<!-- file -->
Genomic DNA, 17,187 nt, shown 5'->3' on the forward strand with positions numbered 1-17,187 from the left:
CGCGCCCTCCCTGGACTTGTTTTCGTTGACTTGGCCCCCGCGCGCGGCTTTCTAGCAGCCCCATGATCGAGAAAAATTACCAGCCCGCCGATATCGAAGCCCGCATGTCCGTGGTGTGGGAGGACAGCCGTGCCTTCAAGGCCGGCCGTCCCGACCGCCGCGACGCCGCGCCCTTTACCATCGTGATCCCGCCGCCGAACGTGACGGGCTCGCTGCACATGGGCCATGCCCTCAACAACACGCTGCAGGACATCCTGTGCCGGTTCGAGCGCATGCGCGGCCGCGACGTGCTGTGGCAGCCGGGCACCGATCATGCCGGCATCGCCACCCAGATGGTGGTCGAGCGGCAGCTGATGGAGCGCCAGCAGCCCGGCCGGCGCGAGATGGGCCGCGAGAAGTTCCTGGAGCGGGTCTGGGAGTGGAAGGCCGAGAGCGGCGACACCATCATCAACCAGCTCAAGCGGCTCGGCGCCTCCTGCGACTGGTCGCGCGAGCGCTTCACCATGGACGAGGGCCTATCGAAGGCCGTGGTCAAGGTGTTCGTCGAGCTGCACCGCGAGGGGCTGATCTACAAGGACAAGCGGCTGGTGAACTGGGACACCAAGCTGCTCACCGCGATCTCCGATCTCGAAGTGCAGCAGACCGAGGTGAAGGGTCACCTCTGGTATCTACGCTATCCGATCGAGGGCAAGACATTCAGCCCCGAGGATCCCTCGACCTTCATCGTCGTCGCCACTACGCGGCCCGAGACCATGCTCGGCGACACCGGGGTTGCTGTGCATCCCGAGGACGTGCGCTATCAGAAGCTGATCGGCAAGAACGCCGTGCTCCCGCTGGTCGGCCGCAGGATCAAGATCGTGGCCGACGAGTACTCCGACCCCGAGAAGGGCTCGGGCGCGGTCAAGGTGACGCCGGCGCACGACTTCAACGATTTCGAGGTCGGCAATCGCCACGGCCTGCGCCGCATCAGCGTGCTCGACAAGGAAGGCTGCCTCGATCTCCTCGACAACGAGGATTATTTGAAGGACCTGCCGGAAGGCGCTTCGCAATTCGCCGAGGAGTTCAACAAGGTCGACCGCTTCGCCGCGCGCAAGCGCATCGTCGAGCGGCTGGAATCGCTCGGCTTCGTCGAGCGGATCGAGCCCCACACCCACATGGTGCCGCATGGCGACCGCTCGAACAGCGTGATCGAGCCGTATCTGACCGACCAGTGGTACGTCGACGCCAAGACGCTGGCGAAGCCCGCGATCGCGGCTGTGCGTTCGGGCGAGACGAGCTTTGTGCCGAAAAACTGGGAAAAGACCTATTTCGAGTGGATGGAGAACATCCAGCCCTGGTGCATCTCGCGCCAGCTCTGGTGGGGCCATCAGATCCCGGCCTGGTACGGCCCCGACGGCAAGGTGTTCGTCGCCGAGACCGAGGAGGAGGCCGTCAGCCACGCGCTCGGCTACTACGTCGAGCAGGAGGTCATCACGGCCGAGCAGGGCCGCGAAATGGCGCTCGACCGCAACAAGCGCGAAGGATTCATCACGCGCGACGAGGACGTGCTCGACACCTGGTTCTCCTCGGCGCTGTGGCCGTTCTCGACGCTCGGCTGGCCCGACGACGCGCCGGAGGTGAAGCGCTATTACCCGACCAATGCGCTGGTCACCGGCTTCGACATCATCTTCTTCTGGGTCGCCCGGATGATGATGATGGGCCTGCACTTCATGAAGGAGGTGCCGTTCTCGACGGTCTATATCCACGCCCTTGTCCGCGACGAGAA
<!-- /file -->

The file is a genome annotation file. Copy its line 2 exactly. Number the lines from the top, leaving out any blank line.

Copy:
CGCGCCCTCCCTGGACTTGTTTTCGTTGACTTGGCCCCCGCGCGCGGCTTTCTAGCAGCCCCATGATCGAGAAAAATTACCAGCCCGCCGATATCGAAGCCCGCATGTCCGTGGTGTGGGAGGACAGCCGTGCCTTCAAGGCCGGCCGTCCCGACCGCCGCGACGCCGCGCCCTTTACCATCGTGATCCCGCCGCCGAACGTGACGGGCTCGCTGCACATGGGCCATGCCCTCAACAACACGCTGCAGGACATCCTGTGCCGGTTCGAGCGCATGCGCGGCCGCGACGTGCTGTGGCAGCCGGGCACCGATCATGCCGGCATCGCCACCCAGATGGTGGTCGAGCGGCAGCTGATGGAGCGCCAGCAGCCCGGCCGGCGCGAGATGGGCCGCGAGAAGTTCCTGGAGCGGGTCTGGGAGTGGAAGGCCGAGAGCGGCGACACCATCATCAACCAGCTCAAGCGGCTCGGCGCCTCCTGCGACTGGTCGCGCGAGCGCTTCACCATGGACGAGGGCCTATCGAAGGCCGTGGTCAAGGTGTTCGTCGAGCTGCACCGCGAGGGGCTGATCTACAAGGACAAGCGGCTGGTGAACTGGGACACCAAGCTGCTCACCGCGATCTCCGATCTCGAAGTGCAGCAGACCGAGGTGAAGGGTCACCTCTGGTATCTACGCTATCCGATCGAGGGCAAGACATTCAGCCCCGAGGATCCCTCGACCTTCATCGTCGTCGCCACTACGCGGCCCGAGACCATGCTCGGCGACACCGGGGTTGCTGTGCATCCCGAGGACGTGCGCTATCAGAAGCTGATCGGCAAGAACGCCGTGCTCCCGCTGGTCGGCCGCAGGATCAAGATCGTGGCCGACGAGTACTCCGACCCCGAGAAGGGCTCGGGCGCGGTCAAGGTGACGCCGGCGCACGACTTCAACGATTTCGAGGTCGGCAATCGCCACGGCCTGCGCCGCATCAGCGTGCTCGACAAGGAAGGCTGCCTCGATCTCCTCGACAACGAGGATTATTTGAAGGACCTGCCGGAAGGCGCTTCGCAATTCGCCGAGGAGTTCAACAAGGTCGACCGCTTCGCCGCGCGCAAGCGCATCGTCGAGCGGCTGGAATCGCTCGGCTTCGTCGAGCGGATCGAGCCCCACACCCACATGGTGCCGCATGGCGACCGCTCGAACAGCGTGATCGAGCCGTATCTGACCGACCAGTGGTACGTCGACGCCAAGACGCTGGCGAAGCCCGCGATCGCGGCTGTGCGTTCGGGCGAGACGAGCTTTGTGCCGAAAAACTGGGAAAAGACCTATTTCGAGTGGATGGAGAACATCCAGCCCTGGTGCATCTCGCGCCAGCTCTGGTGGGGCCATCAGATCCCGGCCTGGTACGGCCCCGACGGCAAGGTGTTCGTCGCCGAGACCGAGGAGGAGGCCGTCAGCCACGCGCTCGGCTACTACGTCGAGCAGGAGGTCATCACGGCCGAGCAGGGCCGCGAAATGGCGCTCGACCGCAACAAGCGCGAAGGATTCATCACGCGCGACGAGGACGTGCTCGACACCTGGTTCTCCTCGGCGCTGTGGCCGTTCTCGACGCTCGGCTGGCCCGACGACGCGCCGGAGGTGAAGCGCTATTACCCGACCAATGCGCTGGTCACCGGCTTCGACATCATCTTCTTCTGGGTCGCCCGGATGATGATGATGGGCCTGCACTTCATGAAGGAGGTGCCGTTCTCGACGGTCTATATCCACGCCCTTGTCCGCGACGAGAA